Week of December 7, 2015
- PM Abe’s popularity is on the rise again and stands now at 41.2%, a gradual recovery after hitting its lowest level three months ago. Disapproval rate dropped slightly (Japan Times).
- Less impressive is Japan’s reputation when it comes to the freedom of press. British journalist Jon Mitchell, based in Japan, wrote an article on the subject. Mitchell has credits: in 2015, he received the Foreign Correspondents’ Club of Japan's Freedom of the Press lifetime achievement award for his investigations into human rights violations on Okinawa (Freedom of the Press Foundation).
- Shinzo Abe is now in India and high on the agenda are military cooperation, read: arms sale from Japan to India. And, as I read elsewhere, there will be cooperation in nuclear energy as well as a Shinkansen between Mumbai and Ahmedabad, a EUR 13 billion project (Reuters).
- Japan’s public finances are - as we all know - not too brilliant and a VAT increase is needed. The government is expected to raise the VAT at 10% per April 2017, a very unpopular move for his electorate. However, general food is to be excluded and will stay at 8%. (The Japan News / Yomiuri).
- Meanwhile, concerns over the sustainability of the Bank of Japan’s bold monetary easing measures are growing. It is projected that more than 30% of Japan Government Bonds / JGB’s will be held by the BOJ by year-end, a much higher proportion than the nearly 20% for the U.S. Federal Reserve's Treasury holdings. Because the BOJ expects its 2% inflation target to be realised around the latter half of fiscal 2016, it is highly likely that the bank will continue gobbling up JGB’s. If the BOJ maintains its pace, JGB’s may disappear from the market altogether (Nikkei).
- But, oh magic, no recession in Japan since this week as the Q3 figures were revised. Japan has not a very big reputation when it comes to the reliability of its reporting on national accounts, neither when it publishes provisional figures nor when the final figures are released (Financial Times).
- Nissan and Renault … it sometimes reminds me of “Air France and KLM”. The French state has a decisive vote in the French car maker. Nissan wanted to raise its stake and voting rights in Renault, but the French government did not give in much. Shares in Renault dropped 5%.
- Airbnb is taking off in Japan, but not without any difficulty. Nevertheless, I heard form various people that they rented for short stays apartments through Airbnb in Tokyo for reasonable rates (Japan Times).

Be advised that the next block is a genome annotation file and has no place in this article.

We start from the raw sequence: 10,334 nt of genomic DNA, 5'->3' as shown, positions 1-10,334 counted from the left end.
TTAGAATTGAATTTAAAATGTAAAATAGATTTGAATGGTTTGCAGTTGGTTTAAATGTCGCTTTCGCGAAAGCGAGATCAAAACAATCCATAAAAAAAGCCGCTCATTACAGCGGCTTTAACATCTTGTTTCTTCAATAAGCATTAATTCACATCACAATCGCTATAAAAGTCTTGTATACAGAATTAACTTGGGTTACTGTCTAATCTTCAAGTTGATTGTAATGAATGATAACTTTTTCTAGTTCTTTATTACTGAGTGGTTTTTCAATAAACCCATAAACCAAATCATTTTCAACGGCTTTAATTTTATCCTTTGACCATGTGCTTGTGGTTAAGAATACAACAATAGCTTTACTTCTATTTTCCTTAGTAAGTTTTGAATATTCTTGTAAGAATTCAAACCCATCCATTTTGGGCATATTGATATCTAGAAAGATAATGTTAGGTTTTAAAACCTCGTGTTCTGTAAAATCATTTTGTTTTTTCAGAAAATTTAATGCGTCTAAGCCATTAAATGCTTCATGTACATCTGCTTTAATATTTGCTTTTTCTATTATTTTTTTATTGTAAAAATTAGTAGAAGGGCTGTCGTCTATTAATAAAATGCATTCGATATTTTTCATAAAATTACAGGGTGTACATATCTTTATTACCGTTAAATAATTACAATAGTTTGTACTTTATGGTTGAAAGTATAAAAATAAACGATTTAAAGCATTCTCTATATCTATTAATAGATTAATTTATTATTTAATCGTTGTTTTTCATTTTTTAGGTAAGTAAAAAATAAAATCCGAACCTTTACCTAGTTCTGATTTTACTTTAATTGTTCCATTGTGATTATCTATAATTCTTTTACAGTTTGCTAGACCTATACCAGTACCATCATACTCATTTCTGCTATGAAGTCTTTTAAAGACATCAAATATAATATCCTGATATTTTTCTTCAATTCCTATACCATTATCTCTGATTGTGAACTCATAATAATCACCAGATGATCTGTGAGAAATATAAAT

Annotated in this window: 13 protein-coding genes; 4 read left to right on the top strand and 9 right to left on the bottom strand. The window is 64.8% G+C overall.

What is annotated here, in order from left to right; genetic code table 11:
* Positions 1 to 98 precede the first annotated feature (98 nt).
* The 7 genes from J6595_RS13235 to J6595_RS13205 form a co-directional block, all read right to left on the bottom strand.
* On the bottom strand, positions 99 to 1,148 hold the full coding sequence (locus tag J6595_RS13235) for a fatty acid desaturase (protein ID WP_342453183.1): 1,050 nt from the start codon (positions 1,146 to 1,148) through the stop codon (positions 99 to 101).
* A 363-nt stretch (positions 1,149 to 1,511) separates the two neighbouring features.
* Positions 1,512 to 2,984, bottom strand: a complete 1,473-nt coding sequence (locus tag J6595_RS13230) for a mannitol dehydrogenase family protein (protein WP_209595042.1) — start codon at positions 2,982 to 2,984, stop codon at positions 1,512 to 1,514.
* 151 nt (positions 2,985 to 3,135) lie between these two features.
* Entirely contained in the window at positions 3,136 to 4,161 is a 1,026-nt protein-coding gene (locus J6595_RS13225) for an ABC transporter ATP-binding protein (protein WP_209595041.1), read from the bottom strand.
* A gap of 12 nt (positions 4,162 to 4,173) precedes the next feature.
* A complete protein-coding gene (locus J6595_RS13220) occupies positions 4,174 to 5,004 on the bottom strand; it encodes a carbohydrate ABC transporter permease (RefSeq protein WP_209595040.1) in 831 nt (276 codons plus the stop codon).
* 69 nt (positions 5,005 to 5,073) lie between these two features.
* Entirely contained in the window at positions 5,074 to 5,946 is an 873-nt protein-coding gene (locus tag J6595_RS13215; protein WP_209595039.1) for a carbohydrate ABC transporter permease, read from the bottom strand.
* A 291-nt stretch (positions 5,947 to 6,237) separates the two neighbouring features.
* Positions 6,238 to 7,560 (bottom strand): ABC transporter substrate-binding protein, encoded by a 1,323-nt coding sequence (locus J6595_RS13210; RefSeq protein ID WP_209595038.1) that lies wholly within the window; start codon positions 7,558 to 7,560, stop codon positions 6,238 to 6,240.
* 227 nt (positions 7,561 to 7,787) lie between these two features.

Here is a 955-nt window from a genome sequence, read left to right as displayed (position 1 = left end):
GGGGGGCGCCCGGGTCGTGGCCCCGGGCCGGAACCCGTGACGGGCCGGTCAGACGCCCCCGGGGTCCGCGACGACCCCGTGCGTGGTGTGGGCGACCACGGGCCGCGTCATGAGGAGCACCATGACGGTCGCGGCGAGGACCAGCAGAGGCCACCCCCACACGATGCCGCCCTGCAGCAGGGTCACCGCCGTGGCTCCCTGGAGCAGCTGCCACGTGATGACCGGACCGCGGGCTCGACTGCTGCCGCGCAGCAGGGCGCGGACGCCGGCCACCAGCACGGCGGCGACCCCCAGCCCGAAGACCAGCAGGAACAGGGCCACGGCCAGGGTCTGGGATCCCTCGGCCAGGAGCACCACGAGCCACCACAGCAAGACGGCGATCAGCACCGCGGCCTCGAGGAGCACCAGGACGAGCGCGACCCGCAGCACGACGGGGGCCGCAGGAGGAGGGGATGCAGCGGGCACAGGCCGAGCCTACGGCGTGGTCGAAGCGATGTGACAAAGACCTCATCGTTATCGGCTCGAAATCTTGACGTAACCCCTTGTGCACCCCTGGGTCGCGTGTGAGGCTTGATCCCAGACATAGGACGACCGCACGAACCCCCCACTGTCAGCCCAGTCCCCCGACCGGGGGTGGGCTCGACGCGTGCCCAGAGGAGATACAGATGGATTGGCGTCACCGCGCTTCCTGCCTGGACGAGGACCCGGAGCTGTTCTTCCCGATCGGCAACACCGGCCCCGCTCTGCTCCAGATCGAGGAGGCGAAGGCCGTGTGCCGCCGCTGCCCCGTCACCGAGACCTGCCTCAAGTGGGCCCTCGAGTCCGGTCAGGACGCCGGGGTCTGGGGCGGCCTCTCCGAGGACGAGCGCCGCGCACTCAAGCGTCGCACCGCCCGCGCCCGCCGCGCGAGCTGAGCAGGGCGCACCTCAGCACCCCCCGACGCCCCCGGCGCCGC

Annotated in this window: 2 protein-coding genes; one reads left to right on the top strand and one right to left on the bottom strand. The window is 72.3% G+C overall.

- Japan and the art of towel making … here the story of a small towel producing company that saw it sales plunge and took the French Champagne as a bubbling example. I never had heard of “towel sommeliers”, but what a creative approach! (Financial Times)
- The Japanese yakuza or: syndicates are in the fire line of the US Treasury Department. The assets of one of its former top mobsters in the USA are frozen. Great picture with a yakuza’s hands. Great last paragraph as well: "While Mr. Goto was a notorious boss in Japan, he attracted attention in the US after it emerged that he was given a liver transplant at a California hospital in 2001 despite being reportedly on a list of people barred from entering the US. Some media have reported that Mr. Goto was allowed to enter because he was providing information to the FBI. He later donated USD 100,000 to the hospital.” (Financial Times).
- Japanese women are fighting to keep their maiden name after marriage, difficult as there is legislation on this subject from 1896. Conservatives say allowing couples to choose whether they share the same surname or not could damage family ties and threaten society. “Names are the best way to bind families,” Masaomi Takanori, a constitutional scholar, told NHK public television.“Allowing different surnames risks destroying social stability, the maintenance of public order and the basis for social welfare.” (The Guardian)
- Sad news on Japan’s involvement in ivory trade from the National Geographic. Sales of tusks were USD 2 mln in 2010 and last year USD 7 mln. Sales also through e-commerce companies (copy paste from National Geographic).